11. Oh,

    And thank you Kevin for recommending pellets and thank you B.B. for the links to the Crosman V350.

    Also, I currently have three .270s . . . I read a lot of O’Connor when I was younger.

    Gun Doc

  12. All,

    I have some M1 Carbine questions that B.B. suggested I ask here on the blog. First, some background. Many years ago, when I was a kid though I don’t remember my age at the time, my father, uncle, and I each bought one of the $20 NRA (DCM?) M1 Carbines. Through burglaries, trades, selling, etc. the only one that remained in the family was my father’s, which I inherited when he passed (2001 was a tough year personally and for our country.) Now, mine arrived MUCH used, I don’t remember about my uncle’s, but my father’s appeared unused or at least arsenal reconditioned. The receiver is marked “INLAND DIV.” The barrel is marked “I.B.M. CORP. 10 -43” with a “bomb” symbol. The stock looked virtually new. Now for the sad part. My dad just had to put the thing in a walnut “sporter” stock and fit a Weaver K4 in an SK scope mount, requiring removal of the rear sight. The stock was nice enough looking, but a scope on that rifle was ill fitted and completely ruined the ergonomics. Luckily, he didn’t alter any of the metal, but (here it comes) he gave the stock away. The rifle probably “should” be returned to as original condition as possible. I have since removed the scope and reinstalled the original rear sight (luckily retained all those years.) So, my questions.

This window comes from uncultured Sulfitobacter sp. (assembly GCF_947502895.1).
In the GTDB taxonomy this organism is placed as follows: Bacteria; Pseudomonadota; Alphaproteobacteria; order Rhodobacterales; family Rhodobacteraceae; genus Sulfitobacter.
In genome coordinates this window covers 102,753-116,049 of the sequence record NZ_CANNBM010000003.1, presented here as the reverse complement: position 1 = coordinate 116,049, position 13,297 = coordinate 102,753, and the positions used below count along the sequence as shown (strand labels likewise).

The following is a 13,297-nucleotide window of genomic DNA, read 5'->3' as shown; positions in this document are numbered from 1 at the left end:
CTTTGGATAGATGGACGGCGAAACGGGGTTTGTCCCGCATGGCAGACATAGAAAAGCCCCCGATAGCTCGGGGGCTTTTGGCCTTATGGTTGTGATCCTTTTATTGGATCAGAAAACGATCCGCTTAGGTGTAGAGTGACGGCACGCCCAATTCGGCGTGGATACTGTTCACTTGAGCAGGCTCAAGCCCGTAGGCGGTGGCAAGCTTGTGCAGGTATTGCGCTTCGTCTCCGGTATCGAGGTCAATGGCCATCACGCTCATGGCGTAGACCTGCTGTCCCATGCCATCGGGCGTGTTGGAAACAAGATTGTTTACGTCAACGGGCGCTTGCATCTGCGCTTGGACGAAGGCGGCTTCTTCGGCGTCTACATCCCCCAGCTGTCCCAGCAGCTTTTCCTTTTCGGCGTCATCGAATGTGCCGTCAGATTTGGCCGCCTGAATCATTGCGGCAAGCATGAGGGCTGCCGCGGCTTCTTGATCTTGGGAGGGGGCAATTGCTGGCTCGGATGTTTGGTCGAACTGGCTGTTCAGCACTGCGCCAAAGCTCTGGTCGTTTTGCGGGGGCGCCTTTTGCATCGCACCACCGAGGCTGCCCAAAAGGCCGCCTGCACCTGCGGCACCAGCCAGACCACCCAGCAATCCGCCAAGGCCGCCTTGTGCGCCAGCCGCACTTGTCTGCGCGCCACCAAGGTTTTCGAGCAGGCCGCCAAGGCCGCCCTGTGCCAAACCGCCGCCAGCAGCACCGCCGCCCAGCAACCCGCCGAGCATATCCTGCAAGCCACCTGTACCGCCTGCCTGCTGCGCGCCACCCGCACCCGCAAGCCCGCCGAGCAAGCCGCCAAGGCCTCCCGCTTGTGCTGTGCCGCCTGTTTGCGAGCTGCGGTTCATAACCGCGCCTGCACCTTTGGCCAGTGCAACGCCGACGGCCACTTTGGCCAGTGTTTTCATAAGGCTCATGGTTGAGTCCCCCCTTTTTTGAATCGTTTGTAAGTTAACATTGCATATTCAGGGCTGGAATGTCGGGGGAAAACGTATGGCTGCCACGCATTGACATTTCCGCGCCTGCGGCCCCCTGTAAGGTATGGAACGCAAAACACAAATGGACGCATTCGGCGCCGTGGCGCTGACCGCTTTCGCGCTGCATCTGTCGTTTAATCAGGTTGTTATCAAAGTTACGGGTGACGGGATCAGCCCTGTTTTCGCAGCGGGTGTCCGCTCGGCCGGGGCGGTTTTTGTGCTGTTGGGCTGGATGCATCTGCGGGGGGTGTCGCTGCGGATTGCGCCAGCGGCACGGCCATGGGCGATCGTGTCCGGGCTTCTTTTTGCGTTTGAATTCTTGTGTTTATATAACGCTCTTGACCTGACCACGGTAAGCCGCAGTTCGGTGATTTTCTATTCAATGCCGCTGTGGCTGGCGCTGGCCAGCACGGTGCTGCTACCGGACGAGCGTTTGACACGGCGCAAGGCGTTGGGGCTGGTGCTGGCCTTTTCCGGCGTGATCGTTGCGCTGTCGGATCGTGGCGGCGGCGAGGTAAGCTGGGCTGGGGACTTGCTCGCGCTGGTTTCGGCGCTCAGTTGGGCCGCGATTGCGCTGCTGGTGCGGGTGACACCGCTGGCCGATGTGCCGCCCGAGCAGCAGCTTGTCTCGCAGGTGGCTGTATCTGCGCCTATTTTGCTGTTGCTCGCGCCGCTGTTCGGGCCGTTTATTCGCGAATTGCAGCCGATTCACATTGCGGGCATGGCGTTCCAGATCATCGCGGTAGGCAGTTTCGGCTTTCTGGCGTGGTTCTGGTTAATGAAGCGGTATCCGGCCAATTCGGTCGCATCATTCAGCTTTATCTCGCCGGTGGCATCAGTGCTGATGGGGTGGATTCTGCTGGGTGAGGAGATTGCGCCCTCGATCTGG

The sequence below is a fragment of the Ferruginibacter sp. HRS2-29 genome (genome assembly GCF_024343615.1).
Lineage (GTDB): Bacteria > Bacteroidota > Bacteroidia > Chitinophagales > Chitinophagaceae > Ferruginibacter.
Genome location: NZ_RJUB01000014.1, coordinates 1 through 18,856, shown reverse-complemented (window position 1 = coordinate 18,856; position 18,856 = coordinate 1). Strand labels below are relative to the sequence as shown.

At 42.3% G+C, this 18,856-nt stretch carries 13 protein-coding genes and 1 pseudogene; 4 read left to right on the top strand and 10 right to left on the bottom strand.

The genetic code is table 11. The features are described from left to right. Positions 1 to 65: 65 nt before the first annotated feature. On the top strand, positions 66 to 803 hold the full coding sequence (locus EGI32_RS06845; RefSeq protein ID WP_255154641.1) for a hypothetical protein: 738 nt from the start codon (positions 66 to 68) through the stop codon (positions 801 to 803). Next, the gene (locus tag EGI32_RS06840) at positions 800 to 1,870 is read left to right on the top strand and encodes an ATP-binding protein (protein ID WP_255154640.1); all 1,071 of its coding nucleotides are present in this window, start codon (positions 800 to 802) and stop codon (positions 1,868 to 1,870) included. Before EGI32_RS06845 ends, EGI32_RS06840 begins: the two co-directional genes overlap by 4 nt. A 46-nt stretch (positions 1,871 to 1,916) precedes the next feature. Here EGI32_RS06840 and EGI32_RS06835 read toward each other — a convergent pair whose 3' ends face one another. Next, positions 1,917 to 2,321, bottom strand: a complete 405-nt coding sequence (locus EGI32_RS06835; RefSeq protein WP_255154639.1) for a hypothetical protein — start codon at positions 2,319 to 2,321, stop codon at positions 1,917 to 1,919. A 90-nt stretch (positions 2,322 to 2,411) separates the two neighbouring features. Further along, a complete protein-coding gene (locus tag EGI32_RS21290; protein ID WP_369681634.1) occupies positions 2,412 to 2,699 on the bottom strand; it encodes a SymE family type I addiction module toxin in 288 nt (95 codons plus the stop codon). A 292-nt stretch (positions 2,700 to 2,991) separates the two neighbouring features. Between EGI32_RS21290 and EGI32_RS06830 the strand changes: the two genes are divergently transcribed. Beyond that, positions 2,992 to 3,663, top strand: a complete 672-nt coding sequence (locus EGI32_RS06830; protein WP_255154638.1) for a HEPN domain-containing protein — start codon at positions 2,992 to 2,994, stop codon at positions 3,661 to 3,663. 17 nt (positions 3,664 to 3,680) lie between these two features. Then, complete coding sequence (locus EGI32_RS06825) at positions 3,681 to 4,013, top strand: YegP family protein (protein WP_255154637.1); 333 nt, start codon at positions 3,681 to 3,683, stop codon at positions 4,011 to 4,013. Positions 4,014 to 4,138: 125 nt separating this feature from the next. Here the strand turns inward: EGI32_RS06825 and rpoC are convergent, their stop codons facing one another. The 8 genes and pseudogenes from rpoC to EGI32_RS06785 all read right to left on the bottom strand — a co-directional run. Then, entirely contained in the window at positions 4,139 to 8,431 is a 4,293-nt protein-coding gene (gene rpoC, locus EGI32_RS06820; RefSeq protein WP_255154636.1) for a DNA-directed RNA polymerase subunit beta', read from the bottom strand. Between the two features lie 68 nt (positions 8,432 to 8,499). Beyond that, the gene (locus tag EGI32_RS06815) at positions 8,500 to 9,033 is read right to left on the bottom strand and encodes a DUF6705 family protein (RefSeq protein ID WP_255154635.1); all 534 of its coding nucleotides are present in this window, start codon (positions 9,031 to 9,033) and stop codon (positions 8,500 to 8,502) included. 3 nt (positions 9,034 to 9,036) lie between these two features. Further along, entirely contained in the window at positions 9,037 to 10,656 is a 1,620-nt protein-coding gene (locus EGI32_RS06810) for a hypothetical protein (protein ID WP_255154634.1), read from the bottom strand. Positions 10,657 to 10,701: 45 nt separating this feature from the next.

-Were some of these rifles arsenal reworked?
    -Does the different manufacturers of the receiver and barrel indicate some sort of arsenal rework, or were new rifles assembled from parts from the different contractors? Simply put, was it arsenal reworked or is there no way to tell?
    -Does a correct stock need to have certain markings, indicating year of manufacture, Inland Division, or something like that?